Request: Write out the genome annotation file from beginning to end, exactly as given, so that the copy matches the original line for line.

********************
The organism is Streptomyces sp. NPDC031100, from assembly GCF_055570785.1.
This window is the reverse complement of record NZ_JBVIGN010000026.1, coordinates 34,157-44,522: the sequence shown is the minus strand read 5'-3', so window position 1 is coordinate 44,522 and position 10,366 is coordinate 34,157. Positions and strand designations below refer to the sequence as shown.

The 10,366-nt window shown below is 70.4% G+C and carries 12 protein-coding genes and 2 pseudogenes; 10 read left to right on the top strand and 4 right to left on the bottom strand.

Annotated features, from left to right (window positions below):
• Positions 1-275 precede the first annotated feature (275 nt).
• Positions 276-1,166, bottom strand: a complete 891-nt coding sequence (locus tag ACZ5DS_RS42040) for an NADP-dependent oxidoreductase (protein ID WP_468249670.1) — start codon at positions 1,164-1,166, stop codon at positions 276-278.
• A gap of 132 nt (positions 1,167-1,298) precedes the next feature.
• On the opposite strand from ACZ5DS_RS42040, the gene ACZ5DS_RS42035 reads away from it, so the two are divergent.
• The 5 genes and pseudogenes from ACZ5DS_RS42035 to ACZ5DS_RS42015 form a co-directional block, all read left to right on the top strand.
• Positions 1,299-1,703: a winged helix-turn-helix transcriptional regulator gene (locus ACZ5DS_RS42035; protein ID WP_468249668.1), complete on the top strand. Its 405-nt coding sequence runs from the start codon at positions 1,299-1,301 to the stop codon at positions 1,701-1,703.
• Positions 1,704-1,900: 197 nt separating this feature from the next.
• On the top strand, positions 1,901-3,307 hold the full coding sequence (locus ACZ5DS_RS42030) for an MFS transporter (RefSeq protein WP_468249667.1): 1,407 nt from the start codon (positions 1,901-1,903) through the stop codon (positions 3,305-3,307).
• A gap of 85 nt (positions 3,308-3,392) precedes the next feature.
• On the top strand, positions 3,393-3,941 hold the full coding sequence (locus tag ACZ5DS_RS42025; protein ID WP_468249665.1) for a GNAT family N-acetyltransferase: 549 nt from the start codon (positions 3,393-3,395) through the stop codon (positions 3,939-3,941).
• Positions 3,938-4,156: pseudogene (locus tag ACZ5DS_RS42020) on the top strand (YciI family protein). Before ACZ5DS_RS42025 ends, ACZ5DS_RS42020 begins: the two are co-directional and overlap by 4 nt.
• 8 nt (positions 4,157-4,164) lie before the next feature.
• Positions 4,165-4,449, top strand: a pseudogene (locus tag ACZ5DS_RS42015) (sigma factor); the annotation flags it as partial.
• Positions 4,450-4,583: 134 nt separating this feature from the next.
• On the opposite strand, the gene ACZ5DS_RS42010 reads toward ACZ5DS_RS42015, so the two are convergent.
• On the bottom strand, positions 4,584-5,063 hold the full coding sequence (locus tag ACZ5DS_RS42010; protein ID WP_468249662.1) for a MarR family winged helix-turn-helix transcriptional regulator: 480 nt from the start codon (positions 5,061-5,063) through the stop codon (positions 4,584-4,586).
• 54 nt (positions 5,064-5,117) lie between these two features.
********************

The organism is Streptomyces sp. NPDC031100, from assembly GCF_055570785.1.
This window is the reverse complement of record NZ_JBVIGN010000026.1, coordinates 34,157-44,522: the sequence shown is the minus strand read 5'-3', so window position 1 is coordinate 44,522 and position 10,366 is coordinate 34,157. Positions and strand designations below refer to the sequence as shown.

The 10,366-nt window shown below is 70.4% G+C and carries 12 protein-coding genes and 2 pseudogenes; 10 read left to right on the top strand and 4 right to left on the bottom strand.

Annotated features, from left to right (window positions below):
• Positions 1-275 precede the first annotated feature (275 nt).
• Positions 276-1,166, bottom strand: a complete 891-nt coding sequence (locus tag ACZ5DS_RS42040) for an NADP-dependent oxidoreductase (protein ID WP_468249670.1) — start codon at positions 1,164-1,166, stop codon at positions 276-278.
• A gap of 132 nt (positions 1,167-1,298) precedes the next feature.
• On the opposite strand from ACZ5DS_RS42040, the gene ACZ5DS_RS42035 reads away from it, so the two are divergent.
• The 5 genes and pseudogenes from ACZ5DS_RS42035 to ACZ5DS_RS42015 form a co-directional block, all read left to right on the top strand.
• Positions 1,299-1,703: a winged helix-turn-helix transcriptional regulator gene (locus ACZ5DS_RS42035; protein ID WP_468249668.1), complete on the top strand. Its 405-nt coding sequence runs from the start codon at positions 1,299-1,301 to the stop codon at positions 1,701-1,703.
• Positions 1,704-1,900: 197 nt separating this feature from the next.
• On the top strand, positions 1,901-3,307 hold the full coding sequence (locus ACZ5DS_RS42030) for an MFS transporter (RefSeq protein WP_468249667.1): 1,407 nt from the start codon (positions 1,901-1,903) through the stop codon (positions 3,305-3,307).
• A gap of 85 nt (positions 3,308-3,392) precedes the next feature.
• On the top strand, positions 3,393-3,941 hold the full coding sequence (locus tag ACZ5DS_RS42025; protein ID WP_468249665.1) for a GNAT family N-acetyltransferase: 549 nt from the start codon (positions 3,393-3,395) through the stop codon (positions 3,939-3,941).
• Positions 3,938-4,156: pseudogene (locus tag ACZ5DS_RS42020) on the top strand (YciI family protein). Before ACZ5DS_RS42025 ends, ACZ5DS_RS42020 begins: the two are co-directional and overlap by 4 nt.
• 8 nt (positions 4,157-4,164) lie before the next feature.
• Positions 4,165-4,449, top strand: a pseudogene (locus tag ACZ5DS_RS42015) (sigma factor); the annotation flags it as partial.
• Positions 4,450-4,583: 134 nt separating this feature from the next.
• On the opposite strand, the gene ACZ5DS_RS42010 reads toward ACZ5DS_RS42015, so the two are convergent.
• On the bottom strand, positions 4,584-5,063 hold the full coding sequence (locus tag ACZ5DS_RS42010; protein ID WP_468249662.1) for a MarR family winged helix-turn-helix transcriptional regulator: 480 nt from the start codon (positions 5,061-5,063) through the stop codon (positions 4,584-4,586).
• 54 nt (positions 5,064-5,117) lie between these two features.